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i'm parsing a price from a json feed but i want to display an other button if the price is equal to 0

So i got something like

NSString *const Small = [NSString stringWithFormat:  @"%i", [PriceFree intValue]];

NOTE: PRICEFREE = 0 .

    if ([StoreParse objectForKey:@"price"]) {
    //display button to pay   

    } else if ([StoreParse objectForKey:@"price"] == Small) {

   //display button = free
    } else {
    }

But it's only displaying the 'pay' button and nog the free button if the price is 0

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1  
Hmmm ... to compare to numbers, use number1 == number2, it should return YES if they're equal? –  Whovian May 7 '12 at 23:50
    
NSString is not a number ... anyway. –  user166390 May 7 '12 at 23:54

3 Answers 3

Your error is comparing string references using ==, so you are comparing if the two variables refer to the same object and not whether they refer to strings which contain the same characters; to do the latter use the NSString method isEqualToString.

However you might be better off comparing the integer values, i.e.:

First change the definition of Small:

int Small = [PriceFree intValue];

and then change your comparison to:

[[StoreParse objectForKey:@"price"] intValue] == Small)

This has the advantage of comparing based on the numeric value the strings represent and not on the characters they contain, e.g. @"00" will compare equal to @"0" as both have the value 0.

Follow up after subsiduary question on the cost being $0.99 (99 cents)

If your price is in dollars and cents as a floating point number then you either:

(a) need to change int & intValue to float and floatValue above;

(b) convert the value to cents using, say, int Small = (int)([PriceFree floatValue] * 100); or

(c) use decimal numbers.

(a) has the disadvantage that you end up testing float values for equality, never a good idea; (b) avoids that and is easy; while (c) also avoids that but is a bit more involved. Real financial calculations don't use floating point to avoid rounding errors.

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+1 for both answering the question asked and suggesting the proper way to be doing this. –  Ken White May 8 '12 at 0:09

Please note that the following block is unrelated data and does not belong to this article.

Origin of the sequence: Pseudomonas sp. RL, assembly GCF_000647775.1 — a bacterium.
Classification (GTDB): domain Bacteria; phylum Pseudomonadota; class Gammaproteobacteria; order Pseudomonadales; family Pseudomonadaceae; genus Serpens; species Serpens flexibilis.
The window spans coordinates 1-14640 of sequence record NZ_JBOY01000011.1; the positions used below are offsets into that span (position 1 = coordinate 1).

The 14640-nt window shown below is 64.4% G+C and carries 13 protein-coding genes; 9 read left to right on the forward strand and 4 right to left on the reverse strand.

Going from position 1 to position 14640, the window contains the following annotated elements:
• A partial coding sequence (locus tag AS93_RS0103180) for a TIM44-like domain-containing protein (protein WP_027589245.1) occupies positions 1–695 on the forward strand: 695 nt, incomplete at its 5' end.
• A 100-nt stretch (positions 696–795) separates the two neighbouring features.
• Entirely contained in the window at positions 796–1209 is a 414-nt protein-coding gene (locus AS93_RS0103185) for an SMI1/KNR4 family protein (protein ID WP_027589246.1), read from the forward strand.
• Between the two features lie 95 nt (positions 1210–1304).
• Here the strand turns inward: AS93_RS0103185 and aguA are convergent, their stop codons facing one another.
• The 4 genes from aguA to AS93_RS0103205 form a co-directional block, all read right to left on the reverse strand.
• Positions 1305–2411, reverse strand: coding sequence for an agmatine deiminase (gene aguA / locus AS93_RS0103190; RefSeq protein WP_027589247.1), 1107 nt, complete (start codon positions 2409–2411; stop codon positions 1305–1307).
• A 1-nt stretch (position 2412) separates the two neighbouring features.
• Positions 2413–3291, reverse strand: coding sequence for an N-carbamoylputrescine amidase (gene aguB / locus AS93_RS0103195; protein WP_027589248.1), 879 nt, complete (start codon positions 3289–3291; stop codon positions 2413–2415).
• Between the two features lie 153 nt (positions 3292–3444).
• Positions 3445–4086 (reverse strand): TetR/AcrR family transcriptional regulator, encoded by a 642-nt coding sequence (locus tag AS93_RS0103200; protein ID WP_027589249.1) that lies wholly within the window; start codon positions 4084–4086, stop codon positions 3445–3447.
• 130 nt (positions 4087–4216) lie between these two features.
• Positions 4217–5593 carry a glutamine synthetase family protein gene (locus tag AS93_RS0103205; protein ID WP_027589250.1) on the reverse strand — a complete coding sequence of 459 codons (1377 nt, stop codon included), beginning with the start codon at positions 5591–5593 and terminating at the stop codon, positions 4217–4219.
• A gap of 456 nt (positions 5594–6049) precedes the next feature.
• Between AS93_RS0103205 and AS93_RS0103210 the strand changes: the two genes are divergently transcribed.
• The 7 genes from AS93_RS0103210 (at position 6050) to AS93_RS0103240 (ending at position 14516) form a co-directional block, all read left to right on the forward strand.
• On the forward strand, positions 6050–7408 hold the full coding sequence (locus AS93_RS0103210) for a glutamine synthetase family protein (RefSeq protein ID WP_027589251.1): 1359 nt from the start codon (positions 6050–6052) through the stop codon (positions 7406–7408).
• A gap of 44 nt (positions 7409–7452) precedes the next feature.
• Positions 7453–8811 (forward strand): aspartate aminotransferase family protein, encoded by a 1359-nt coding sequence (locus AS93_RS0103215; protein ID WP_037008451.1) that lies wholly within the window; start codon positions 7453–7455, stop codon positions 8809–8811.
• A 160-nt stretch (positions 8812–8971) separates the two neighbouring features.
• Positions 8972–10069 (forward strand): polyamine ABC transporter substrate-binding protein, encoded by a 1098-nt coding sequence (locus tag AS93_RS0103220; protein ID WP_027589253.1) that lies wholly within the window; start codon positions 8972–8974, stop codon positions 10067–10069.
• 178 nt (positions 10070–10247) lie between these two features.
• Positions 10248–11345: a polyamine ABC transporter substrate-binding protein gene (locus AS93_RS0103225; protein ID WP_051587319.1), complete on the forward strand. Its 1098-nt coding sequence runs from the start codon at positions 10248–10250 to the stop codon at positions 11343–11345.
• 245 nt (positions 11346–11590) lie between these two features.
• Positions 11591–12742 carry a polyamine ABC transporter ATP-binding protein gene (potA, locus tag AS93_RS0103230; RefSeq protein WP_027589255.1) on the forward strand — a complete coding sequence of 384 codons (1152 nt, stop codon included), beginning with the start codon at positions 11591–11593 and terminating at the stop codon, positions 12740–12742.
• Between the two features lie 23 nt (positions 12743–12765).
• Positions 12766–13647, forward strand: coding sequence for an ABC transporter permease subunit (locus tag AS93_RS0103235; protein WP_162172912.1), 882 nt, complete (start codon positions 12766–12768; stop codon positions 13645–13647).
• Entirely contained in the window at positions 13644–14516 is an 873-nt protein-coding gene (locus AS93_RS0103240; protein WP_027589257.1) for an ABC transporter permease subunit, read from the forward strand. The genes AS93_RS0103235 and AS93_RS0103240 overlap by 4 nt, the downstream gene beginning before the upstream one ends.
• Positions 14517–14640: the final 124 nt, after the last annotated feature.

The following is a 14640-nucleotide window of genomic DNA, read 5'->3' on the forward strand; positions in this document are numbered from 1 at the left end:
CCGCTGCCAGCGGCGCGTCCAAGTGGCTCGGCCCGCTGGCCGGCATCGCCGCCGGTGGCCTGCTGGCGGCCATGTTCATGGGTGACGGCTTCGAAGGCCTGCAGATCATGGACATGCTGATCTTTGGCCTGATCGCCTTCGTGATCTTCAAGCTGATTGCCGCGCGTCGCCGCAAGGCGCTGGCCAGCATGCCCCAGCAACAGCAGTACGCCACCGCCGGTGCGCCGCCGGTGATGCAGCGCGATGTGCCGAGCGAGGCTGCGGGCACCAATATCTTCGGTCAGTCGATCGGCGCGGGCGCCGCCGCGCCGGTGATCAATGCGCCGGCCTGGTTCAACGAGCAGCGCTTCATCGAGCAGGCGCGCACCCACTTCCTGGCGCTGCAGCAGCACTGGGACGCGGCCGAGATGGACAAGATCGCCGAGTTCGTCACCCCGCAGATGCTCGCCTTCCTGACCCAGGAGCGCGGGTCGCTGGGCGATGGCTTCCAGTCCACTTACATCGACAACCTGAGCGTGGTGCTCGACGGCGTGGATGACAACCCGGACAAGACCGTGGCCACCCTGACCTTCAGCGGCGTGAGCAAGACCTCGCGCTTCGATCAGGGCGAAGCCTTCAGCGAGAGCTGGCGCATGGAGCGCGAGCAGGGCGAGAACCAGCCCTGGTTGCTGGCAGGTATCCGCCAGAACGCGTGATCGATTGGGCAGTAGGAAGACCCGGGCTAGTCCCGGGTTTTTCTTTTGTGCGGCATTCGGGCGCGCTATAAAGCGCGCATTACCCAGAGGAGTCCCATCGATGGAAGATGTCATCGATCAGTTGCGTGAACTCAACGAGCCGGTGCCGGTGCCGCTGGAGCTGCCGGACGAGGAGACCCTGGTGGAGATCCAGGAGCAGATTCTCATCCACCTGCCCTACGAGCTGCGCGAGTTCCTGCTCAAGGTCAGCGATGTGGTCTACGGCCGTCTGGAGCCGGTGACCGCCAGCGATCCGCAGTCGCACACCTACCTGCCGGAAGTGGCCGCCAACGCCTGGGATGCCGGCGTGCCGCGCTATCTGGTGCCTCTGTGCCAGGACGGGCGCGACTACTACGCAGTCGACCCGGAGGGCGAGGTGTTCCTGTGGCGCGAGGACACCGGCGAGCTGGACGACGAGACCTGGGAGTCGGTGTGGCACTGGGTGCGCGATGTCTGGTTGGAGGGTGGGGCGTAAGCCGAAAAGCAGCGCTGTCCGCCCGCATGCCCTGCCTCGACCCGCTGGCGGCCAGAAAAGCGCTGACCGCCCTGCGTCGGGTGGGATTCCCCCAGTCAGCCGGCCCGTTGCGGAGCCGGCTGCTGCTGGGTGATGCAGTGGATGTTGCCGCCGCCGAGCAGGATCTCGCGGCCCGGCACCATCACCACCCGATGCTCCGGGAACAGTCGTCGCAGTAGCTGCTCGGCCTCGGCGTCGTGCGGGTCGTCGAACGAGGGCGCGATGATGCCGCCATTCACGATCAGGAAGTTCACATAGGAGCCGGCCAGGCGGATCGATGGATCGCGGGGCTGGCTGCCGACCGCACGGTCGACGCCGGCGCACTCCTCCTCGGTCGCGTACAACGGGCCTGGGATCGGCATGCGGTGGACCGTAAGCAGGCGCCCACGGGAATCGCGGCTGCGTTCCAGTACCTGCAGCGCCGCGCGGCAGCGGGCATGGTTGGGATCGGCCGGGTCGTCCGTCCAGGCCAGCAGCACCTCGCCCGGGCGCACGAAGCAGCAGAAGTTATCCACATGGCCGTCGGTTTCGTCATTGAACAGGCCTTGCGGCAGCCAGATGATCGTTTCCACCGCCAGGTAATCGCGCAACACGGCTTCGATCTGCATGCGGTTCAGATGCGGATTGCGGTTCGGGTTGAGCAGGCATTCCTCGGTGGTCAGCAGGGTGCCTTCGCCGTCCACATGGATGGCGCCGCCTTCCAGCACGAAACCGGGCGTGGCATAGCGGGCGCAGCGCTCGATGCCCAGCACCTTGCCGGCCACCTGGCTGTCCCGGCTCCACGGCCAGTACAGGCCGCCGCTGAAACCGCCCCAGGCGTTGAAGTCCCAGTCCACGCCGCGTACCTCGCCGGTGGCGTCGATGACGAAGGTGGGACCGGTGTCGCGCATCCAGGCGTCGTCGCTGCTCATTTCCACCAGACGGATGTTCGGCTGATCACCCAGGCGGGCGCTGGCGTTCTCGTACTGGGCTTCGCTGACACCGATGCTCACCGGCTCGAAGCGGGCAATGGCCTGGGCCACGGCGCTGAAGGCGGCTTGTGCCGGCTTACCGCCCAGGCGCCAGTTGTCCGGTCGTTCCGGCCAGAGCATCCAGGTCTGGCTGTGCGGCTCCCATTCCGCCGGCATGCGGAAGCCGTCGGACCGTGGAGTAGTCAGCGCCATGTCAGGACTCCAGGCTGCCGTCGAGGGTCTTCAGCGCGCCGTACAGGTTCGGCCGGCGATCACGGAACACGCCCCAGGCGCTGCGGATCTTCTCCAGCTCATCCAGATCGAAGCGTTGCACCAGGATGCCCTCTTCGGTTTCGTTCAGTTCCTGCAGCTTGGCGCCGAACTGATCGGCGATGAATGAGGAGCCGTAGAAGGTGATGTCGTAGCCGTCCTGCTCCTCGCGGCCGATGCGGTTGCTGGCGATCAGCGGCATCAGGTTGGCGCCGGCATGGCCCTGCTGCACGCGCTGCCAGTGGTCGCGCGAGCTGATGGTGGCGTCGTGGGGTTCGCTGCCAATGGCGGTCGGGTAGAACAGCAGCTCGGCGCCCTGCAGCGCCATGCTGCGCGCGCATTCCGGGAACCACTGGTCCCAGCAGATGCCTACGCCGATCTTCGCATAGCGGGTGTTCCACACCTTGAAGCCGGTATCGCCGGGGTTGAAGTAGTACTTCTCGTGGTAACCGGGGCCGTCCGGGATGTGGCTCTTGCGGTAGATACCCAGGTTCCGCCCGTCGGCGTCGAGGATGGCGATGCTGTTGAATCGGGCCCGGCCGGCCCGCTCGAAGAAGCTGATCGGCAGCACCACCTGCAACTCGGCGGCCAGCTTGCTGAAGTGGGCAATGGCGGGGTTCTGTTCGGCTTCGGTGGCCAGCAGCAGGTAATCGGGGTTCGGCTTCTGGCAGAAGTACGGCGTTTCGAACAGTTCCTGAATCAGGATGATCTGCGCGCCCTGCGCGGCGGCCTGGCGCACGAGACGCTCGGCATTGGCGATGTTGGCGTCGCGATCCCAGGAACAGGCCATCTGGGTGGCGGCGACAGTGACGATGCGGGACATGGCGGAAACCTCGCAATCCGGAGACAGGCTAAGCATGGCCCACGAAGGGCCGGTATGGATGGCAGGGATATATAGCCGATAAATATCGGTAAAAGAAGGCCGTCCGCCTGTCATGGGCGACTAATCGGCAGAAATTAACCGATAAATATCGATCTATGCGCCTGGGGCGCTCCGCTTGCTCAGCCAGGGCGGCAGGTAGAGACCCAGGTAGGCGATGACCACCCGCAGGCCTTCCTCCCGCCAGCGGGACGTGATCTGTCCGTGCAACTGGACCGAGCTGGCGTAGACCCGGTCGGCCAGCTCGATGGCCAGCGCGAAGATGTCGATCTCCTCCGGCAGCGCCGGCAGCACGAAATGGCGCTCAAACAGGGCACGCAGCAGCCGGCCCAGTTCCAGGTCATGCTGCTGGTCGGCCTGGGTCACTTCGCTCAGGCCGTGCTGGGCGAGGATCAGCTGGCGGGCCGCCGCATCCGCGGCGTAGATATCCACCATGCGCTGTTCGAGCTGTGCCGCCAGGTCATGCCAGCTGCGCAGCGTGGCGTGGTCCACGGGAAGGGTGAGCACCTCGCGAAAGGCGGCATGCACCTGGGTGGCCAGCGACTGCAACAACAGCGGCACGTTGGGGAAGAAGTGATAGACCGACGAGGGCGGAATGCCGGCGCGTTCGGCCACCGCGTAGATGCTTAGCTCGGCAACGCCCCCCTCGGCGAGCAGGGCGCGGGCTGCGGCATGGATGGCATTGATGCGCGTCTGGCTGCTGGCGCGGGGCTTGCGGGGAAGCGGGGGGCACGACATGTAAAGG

@Jones - if your price is in dollars and cents as a floating point number then you either: (a) need to change int & intValue to float and floatValue; (b) convert the value to cents as in (int)([PriceFree floatValue] * 100); or (c) use decimal numbers. (a) has the disadvantage that you end up testing float values for equality, never a good idea; (b) avoids that and is easy; while (c) also avoids that but is a bit more involved. Real financial calculations don't use floating point to avoid rounding errors. –  CRD May 8 '12 at 8:24
    
@CRD Post this as an answer so i can accept it! –  Jones May 10 '12 at 14:36

The comparison you are doing is for pointer values, not the actual strings, Try using:

} else if ([[StoreParse objectForKey:@"price"] isEqualToString:Small]) {

to compare the actual strings.

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Why not show how to compare actual integers instead, which is the right way to compare two integer numbers? –  Ken White May 7 '12 at 23:54
1  
@KenWhite Because the inputs are not integers? ;-) –  user166390 May 7 '12 at 23:55
    
@pst: At least one starts that way (PriceFree intValue). Why not convert the other to integer to match and then compare actual number values? What happens when the poster wants to convert to floating point values and the comparison of the string conversions no longer match? Better to teach the proper way instead of the wrong way, IMO. (Not downvoting this answer, but can't upvote either.) –  Ken White May 7 '12 at 23:58
    
@KenWhite I know what you're trying to say; you're correct, the comparison should be between numbers not strings. However. The questioner is pulling the string/number out of a collection. Which means that it will be an NSNumber - in which case the comparison would need to be isEqualToNumber to avoid the same problem. –  Abizern May 8 '12 at 0:04
    
@Abizern Hmm thanks it's not working is it because the normal price is $0,99 en if i do this check it reconize the 0 only? –  Jones May 8 '12 at 14:50

What you're doing is nicknamed string typing (a play on words on the term strong typing). String typing is when you convert every type to a string and use string methods to compare or manipulate data.

String objects are for text, and only text. If you want to compare numbers, make sure you are using numeric types.

I take it that StoreParse is a dictionary, containing a key price which maps to a NSNumber or NSDecimalNumber representing the price of the item. If price is also a string, then you need to rework your application so that StoreParse contains a numeric type for the price key.

If price is an NSNumber or NSDecimalNumber then you can work out whether something is free or not by:

if ([[StoreParse objectForKey:@"price"] intValue] == 0)
{
    // price is 0
}

Tip:

If you are dealing with currency, use NSDecimalNumber which is able to represent decimal numbers exactly. This is useful because most currency is in decimal. Binary floating-point types such as float and double aren't able to accurately represent all decimal numbers, and when dealing with currency it is important to maintain as much accuracy as possible.

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Thanks, but it's not working is it because the normal price is $0,99 en if i do this check it reconize the 0 only? –  Jones May 8 '12 at 16:32
    
@Jones: 0.99 isn't an integer so you will need to use either doubleValue instead of intValue, or you need to use the NSDecimalNumber class instead. –  dreamlax May 8 '12 at 18:51

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